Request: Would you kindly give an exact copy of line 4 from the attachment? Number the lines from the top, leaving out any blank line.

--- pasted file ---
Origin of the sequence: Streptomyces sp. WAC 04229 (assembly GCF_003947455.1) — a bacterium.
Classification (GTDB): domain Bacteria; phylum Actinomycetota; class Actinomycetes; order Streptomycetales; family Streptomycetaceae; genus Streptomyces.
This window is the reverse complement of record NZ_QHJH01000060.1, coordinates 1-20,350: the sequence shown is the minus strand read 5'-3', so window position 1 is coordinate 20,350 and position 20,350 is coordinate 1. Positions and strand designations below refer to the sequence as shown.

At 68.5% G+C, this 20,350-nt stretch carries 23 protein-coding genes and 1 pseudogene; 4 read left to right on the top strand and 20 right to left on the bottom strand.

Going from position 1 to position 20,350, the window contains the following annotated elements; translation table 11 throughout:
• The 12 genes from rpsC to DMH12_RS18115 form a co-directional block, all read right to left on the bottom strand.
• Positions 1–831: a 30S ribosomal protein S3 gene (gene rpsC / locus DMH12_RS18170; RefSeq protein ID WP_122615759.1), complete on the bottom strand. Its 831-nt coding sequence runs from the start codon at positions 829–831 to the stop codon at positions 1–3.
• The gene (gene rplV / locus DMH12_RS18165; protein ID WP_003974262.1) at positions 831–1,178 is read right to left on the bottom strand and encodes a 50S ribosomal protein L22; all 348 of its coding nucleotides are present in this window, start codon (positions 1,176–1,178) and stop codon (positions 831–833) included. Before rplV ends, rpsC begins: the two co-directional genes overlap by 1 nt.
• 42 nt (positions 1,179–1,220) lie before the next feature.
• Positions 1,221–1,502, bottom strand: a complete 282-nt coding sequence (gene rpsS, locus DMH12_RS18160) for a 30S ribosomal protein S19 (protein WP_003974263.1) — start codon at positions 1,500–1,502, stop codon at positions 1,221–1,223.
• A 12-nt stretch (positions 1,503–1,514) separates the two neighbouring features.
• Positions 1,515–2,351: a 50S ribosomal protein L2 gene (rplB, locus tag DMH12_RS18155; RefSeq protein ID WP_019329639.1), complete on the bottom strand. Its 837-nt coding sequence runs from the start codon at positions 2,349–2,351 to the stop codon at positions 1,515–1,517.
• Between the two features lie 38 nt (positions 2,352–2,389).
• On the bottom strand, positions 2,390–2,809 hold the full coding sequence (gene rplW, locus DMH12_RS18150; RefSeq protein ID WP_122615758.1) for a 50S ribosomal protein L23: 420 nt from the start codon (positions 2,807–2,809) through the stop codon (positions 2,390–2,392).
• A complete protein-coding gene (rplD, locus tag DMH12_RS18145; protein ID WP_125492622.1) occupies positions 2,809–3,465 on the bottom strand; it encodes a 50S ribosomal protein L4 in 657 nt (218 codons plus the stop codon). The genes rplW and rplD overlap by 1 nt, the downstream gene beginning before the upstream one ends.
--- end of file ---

At 68.5% G+C, this 20,350-nt stretch carries 23 protein-coding genes and 1 pseudogene; 4 read left to right on the top strand and 20 right to left on the bottom strand.